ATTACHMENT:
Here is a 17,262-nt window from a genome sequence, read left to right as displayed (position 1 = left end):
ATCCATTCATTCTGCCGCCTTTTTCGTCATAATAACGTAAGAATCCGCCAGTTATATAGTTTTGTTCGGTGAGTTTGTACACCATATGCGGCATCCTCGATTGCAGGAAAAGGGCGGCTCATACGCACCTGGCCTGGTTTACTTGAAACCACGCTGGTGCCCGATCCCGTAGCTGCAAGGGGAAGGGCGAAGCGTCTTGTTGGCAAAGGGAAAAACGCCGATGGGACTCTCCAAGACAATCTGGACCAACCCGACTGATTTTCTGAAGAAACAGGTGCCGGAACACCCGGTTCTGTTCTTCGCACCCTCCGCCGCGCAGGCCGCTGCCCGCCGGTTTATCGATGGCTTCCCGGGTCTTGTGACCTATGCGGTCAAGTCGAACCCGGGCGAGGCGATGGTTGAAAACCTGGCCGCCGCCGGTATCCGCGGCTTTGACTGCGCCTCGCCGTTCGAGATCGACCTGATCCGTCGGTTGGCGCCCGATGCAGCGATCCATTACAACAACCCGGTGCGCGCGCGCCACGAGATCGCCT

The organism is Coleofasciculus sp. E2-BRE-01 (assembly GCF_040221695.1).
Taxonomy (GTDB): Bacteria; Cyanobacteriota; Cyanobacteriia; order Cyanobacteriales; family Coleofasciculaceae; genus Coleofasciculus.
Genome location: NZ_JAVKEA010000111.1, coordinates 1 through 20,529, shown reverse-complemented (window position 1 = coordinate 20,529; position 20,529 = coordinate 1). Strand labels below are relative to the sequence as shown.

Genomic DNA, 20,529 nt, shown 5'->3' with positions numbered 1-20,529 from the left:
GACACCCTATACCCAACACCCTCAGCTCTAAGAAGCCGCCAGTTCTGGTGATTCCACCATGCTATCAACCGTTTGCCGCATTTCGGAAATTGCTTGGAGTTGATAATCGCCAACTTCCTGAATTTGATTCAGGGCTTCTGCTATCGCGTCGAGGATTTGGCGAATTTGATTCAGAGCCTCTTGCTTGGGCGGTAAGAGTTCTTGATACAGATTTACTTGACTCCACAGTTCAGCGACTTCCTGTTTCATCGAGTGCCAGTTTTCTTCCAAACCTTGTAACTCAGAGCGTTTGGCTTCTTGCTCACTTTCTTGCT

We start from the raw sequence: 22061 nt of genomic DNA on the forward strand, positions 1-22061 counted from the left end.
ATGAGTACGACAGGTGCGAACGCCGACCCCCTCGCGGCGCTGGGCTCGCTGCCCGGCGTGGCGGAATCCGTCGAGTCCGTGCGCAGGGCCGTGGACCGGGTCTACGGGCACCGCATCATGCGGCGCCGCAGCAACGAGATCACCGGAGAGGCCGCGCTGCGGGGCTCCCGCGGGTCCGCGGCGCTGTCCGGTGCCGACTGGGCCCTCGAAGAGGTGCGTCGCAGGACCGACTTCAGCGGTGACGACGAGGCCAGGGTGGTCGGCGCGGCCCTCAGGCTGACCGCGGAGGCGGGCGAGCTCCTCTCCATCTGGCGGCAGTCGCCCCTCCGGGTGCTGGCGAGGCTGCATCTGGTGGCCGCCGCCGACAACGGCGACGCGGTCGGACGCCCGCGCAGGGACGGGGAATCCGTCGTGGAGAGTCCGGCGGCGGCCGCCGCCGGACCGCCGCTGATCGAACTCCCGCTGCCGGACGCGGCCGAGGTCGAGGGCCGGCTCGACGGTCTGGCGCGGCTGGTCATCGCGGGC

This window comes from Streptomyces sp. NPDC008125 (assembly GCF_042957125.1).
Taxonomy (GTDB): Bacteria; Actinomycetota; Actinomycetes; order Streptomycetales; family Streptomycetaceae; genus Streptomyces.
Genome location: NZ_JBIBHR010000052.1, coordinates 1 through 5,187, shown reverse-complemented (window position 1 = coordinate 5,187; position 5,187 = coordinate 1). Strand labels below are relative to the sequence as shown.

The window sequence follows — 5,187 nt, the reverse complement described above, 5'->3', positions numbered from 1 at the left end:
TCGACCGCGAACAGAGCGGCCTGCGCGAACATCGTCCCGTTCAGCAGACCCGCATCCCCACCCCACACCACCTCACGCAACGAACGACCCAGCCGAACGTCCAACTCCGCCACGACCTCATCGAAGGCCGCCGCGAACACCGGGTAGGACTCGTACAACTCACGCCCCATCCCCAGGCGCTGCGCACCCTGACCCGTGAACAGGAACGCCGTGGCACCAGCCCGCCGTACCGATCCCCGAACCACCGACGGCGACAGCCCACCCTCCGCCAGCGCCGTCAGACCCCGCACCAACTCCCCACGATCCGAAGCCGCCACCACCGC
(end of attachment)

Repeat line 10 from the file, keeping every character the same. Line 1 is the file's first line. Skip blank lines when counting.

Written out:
This window comes from Streptomyces sp. NPDC008125 (assembly GCF_042957125.1).